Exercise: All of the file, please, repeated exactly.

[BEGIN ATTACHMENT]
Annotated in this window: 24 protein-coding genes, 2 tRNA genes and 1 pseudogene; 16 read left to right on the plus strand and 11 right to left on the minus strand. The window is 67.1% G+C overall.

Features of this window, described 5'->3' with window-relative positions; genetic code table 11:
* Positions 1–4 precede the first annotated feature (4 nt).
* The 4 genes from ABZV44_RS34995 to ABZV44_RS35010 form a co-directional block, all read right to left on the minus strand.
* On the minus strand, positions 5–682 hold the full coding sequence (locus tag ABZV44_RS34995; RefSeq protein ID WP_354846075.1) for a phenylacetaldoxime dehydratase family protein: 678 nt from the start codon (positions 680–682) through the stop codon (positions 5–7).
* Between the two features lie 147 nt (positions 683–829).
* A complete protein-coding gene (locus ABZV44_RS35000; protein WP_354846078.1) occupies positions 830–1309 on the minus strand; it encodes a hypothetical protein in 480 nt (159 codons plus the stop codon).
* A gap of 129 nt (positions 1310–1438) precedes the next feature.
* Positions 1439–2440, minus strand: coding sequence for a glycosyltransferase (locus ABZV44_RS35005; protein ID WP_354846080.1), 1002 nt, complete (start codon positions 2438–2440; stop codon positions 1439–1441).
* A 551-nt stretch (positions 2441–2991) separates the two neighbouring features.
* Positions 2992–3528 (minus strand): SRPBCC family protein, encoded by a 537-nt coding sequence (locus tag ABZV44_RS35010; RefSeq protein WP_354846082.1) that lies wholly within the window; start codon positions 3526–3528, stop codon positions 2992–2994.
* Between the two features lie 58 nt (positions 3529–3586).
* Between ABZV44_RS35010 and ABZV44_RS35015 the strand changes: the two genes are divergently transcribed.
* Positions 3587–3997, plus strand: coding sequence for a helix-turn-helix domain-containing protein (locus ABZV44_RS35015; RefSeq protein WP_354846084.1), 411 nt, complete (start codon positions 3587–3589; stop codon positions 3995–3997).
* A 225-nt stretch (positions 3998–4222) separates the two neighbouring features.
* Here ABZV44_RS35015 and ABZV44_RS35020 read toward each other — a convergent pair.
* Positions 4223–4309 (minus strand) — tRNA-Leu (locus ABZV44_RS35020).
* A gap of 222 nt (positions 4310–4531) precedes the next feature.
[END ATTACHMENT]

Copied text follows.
Annotated in this window: 24 protein-coding genes, 2 tRNA genes and 1 pseudogene; 16 read left to right on the plus strand and 11 right to left on the minus strand. The window is 67.1% G+C overall.

Features of this window, described 5'->3' with window-relative positions; genetic code table 11:
* Positions 1–4 precede the first annotated feature (4 nt).
* The 4 genes from ABZV44_RS34995 to ABZV44_RS35010 form a co-directional block, all read right to left on the minus strand.
* On the minus strand, positions 5–682 hold the full coding sequence (locus tag ABZV44_RS34995; RefSeq protein ID WP_354846075.1) for a phenylacetaldoxime dehydratase family protein: 678 nt from the start codon (positions 680–682) through the stop codon (positions 5–7).
* Between the two features lie 147 nt (positions 683–829).
* A complete protein-coding gene (locus ABZV44_RS35000; protein WP_354846078.1) occupies positions 830–1309 on the minus strand; it encodes a hypothetical protein in 480 nt (159 codons plus the stop codon).
* A gap of 129 nt (positions 1310–1438) precedes the next feature.
* Positions 1439–2440, minus strand: coding sequence for a glycosyltransferase (locus ABZV44_RS35005; protein ID WP_354846080.1), 1002 nt, complete (start codon positions 2438–2440; stop codon positions 1439–1441).
* A 551-nt stretch (positions 2441–2991) separates the two neighbouring features.
* Positions 2992–3528 (minus strand): SRPBCC family protein, encoded by a 537-nt coding sequence (locus tag ABZV44_RS35010; RefSeq protein WP_354846082.1) that lies wholly within the window; start codon positions 3526–3528, stop codon positions 2992–2994.
* Between the two features lie 58 nt (positions 3529–3586).
* Between ABZV44_RS35010 and ABZV44_RS35015 the strand changes: the two genes are divergently transcribed.
* Positions 3587–3997, plus strand: coding sequence for a helix-turn-helix domain-containing protein (locus ABZV44_RS35015; RefSeq protein WP_354846084.1), 411 nt, complete (start codon positions 3587–3589; stop codon positions 3995–3997).
* A 225-nt stretch (positions 3998–4222) separates the two neighbouring features.
* Here ABZV44_RS35015 and ABZV44_RS35020 read toward each other — a convergent pair.
* Positions 4223–4309 (minus strand) — tRNA-Leu (locus ABZV44_RS35020).
* A gap of 222 nt (positions 4310–4531) precedes the next feature.